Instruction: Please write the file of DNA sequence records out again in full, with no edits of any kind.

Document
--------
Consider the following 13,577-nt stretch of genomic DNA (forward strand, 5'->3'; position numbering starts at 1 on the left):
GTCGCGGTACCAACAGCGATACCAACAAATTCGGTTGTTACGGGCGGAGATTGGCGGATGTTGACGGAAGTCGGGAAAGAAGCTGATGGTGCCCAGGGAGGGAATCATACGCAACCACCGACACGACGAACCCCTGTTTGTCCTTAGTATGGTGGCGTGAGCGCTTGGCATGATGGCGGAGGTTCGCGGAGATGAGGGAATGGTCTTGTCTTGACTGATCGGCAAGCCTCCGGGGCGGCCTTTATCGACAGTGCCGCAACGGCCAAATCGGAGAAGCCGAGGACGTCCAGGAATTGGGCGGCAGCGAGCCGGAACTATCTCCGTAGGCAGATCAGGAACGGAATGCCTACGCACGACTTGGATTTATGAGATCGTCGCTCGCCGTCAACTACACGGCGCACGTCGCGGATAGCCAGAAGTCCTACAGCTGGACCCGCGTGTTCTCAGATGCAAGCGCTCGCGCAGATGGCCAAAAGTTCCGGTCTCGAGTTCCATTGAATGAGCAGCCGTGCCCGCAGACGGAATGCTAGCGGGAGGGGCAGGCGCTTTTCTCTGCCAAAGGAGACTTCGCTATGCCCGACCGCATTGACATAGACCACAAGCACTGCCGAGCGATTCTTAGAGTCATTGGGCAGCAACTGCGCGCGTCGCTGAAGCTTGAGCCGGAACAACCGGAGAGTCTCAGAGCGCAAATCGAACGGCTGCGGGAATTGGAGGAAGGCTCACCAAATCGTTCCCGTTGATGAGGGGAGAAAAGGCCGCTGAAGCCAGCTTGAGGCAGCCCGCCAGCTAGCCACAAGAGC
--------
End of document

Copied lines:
Consider the following 13,577-nt stretch of genomic DNA (forward strand, 5'->3'; position numbering starts at 1 on the left):
GTCGCGGTACCAACAGCGATACCAACAAATTCGGTTGTTACGGGCGGAGATTGGCGGATGTTGACGGAAGTCGGGAAAGAAGCTGATGGTGCCCAGGGAGGGAATCATACGCAACCACCGACACGACGAACCCCTGTTTGTCCTTAGTATGGTGGCGTGAGCGCTTGGCATGATGGCGGAGGTTCGCGGAGATGAGGGAATGGTCTTGTCTTGACTGATCGGCAAGCCTCCGGGGCGGCCTTTATCGACAGTGCCGCAACGGCCAAATCGGAGAAGCCGAGGACGTCCAGGAATTGGGCGGCAGCGAGCCGGAACTATCTCCGTAGGCAGATCAGGAACGGAATGCCTACGCACGACTTGGATTTATGAGATCGTCGCTCGCCGTCAACTACACGGCGCACGTCGCGGATAGCCAGAAGTCCTACAGCTGGACCCGCGTGTTCTCAGATGCAAGCGCTCGCGCAGATGGCCAAAAGTTCCGGTCTCGAGTTCCATTGAATGAGCAGCCGTGCCCGCAGACGGAATGCTAGCGGGAGGGGCAGGCGCTTTTCTCTGCCAAAGGAGACTTCGCTATGCCCGACCGCATTGACATAGACCACAAGCACTGCCGAGCGATTCTTAGAGTCATTGGGCAGCAACTGCGCGCGTCGCTGAAGCTTGAGCCGGAACAACCGGAGAGTCTCAGAGCGCAAATCGAACGGCTGCGGGAATTGGAGGAAGGCTCACCAAATCGTTCCCGTTGATGAGGGGAGAAAAGGCCGCTGAAGCCAGCTTGAGGCAGCCCGCCAGCTAGCCACAAGAGC